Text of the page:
Wednesday, 22 August 2012

The Good Guy Contract

Recently, I read an article by Alex Lickerman and found it to be very interesting. Many articles and books have been written trying to explain negative behavior of a person and underlying reasons for it. But this article was somewhat different, trying to explain the psychology of "Nice People".

Just to introduce, Alex Lickerman is a physician, former Assistant Professor of Medicine and Director of Primary Care, and current Assistant Vice President for Student Health and Counseling Services at the University of Chicago. He is also coming up with a book named "The Undefeated Mind" which will be published by the end of 2012.

Major portion of this article will be directly citing words by Alex, combined with a little bit of my views on it.

Here it goes:

There is a Good Guy contract that we consistently sign with people which we do for our self-esteem. Self-esteem is somewhat we believe to be built on things that are solely internal, but the fact is, a part of it is also dependent on something external - the goodwill of others.

The Contract

The Good Guy contract is as simple:

"I would agree to be nice to you, to advise you, to sacrifice for you, to care about you - and in return you would believe that I am wise, compassionate, excellent as a human being in every way, and finally and most importantly you would like (or love) me."

Its Effect

Once you have this taste of being liked by others, it becomes your ego's addiction. Deep inside, the need to be praised by others as a good human being or believing yourself to be a good person in your own eyes by such external acknowledgements, grows stronger and stronger.

There isn't anything wrong with wanting to be liked. But, you should try to free yourself from the need to be liked. If you stop writing Good Guy contracts with people, you will be freed from the need to try to influence others to like you.

Good Guy or People Pleaser?

Some people feel that they are just very compassionate that they always help people or can't resist from helping others. But the true underlying fact is that true compassion is an action motivated only by desire to add to the happiness of other person and NOT by the imperative to sustain your self-esteem.

Being unable to say 'No', is also a part of good guy contract. It somehow leads to resentment inside but it is rarely expressed because becoming angry at someone would violate the terms of Good Guy contract.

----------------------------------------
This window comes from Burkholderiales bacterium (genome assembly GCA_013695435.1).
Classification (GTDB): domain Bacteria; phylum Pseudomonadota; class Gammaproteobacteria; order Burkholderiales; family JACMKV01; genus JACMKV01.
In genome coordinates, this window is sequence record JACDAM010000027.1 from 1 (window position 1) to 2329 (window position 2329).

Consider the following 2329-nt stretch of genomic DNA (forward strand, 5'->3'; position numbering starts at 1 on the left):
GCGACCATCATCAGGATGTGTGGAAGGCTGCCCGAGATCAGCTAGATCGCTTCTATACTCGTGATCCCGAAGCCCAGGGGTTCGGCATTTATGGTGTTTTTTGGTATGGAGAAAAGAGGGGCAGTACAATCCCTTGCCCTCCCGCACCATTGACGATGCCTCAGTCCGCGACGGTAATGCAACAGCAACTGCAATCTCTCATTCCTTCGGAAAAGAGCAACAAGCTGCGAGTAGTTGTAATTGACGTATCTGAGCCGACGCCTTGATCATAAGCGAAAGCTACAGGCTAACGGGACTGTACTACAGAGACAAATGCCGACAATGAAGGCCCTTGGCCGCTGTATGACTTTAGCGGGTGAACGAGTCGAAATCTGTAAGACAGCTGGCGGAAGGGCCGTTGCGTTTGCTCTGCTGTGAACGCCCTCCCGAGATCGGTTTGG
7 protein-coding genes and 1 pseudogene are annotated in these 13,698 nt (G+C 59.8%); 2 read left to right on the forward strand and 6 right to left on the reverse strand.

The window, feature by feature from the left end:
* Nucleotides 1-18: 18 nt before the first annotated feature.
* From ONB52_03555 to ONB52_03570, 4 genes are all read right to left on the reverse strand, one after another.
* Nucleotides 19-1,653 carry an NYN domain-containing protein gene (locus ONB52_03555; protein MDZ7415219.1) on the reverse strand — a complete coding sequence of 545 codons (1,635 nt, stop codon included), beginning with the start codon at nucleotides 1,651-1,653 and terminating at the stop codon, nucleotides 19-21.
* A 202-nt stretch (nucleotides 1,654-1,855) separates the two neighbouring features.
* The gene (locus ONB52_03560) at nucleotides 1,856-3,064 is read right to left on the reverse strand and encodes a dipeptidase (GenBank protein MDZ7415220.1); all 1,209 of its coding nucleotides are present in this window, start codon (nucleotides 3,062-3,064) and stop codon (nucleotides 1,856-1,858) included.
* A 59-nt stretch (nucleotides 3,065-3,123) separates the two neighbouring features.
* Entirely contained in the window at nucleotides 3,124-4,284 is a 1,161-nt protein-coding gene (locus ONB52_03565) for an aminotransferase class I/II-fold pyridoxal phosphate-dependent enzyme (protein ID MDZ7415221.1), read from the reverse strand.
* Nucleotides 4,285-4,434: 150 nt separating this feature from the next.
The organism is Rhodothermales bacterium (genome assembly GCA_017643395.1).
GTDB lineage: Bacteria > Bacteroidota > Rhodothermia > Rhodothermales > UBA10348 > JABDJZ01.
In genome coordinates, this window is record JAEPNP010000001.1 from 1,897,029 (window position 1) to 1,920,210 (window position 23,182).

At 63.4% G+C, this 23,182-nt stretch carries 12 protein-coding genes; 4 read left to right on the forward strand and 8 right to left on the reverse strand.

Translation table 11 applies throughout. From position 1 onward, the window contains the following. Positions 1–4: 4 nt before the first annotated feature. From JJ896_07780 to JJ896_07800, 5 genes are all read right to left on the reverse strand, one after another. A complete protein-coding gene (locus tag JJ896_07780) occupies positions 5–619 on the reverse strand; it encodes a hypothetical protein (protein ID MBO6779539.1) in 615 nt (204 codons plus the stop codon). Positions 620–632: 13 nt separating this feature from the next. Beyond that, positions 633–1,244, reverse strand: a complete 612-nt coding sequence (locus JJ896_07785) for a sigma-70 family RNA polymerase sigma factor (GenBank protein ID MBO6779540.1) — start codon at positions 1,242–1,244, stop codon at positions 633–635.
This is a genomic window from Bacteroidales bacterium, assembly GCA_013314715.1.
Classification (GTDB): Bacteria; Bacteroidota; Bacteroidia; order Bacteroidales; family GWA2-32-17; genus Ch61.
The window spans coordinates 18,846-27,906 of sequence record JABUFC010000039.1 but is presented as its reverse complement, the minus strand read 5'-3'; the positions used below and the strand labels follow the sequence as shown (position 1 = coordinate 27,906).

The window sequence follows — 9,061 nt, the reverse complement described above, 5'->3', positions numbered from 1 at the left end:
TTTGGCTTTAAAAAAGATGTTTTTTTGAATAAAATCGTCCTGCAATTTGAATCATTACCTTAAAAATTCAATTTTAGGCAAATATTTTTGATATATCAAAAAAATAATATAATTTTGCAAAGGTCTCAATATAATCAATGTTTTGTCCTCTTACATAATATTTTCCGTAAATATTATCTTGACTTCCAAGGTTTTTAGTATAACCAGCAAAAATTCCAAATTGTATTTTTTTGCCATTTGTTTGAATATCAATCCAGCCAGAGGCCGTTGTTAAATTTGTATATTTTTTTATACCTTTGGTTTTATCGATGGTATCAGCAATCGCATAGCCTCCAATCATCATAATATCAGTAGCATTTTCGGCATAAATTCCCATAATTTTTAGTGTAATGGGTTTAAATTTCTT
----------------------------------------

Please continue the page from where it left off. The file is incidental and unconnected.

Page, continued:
You might think that, "I'm basically a nice person and I never thought of this, being a nice person or trying to be liked by others." If you want to know in which category you fall, try honestly asking yourself these questions:
  • When you disappoint someone, anger them, or cause them in someway to dislike you, does it create some kind of anxiety in your mind?
  • Do you have difficulty enduring even a mild degree of conflict with someone?
  • Do you feel obsessed with manipulating how others feel about you?
  • Are your actions predominantly motivated by how they'll cause others to view you?
If most of your answers were 'Yes', it is an indicator that you fall in the 'People Pleaser' category.

What should be done

First, learn not to make Good Guy contracts with people. Then slowly you have to break the already existing Good Guy contracts with others. Free yourself from this addiction of being liked by others.

But, while doing this, one thing should also be kept in mind. Don't start applying this in your life in a negative way. Don't start being a jerk, saying, "I don't care if others like me or not. I will do what I want to do!"

The right way of saying or understanding this approach is,

"You should practice disappointing people, NOT because you want to do it, but when disappointing someone is genuinely necessary."

Be Yourself doesn't mean that you start being rude to others just because you are being yourself. Whenever I see people acting rude saying, "I am being myself.", then it makes me wonder, "Are you really this much ill-behaved inside?" Being yourself cannot be used as an excuse of Being Rude.

The point is, extreme behavior of both, being nice or being rude, should be avoided.

Being able to say No, sometimes being rude (only when it is appropriate to be rude), and not fearing to disappoint others, will not make you fall out of the Good Guy category, but in fact if applied in balance, will earn more respect for you.

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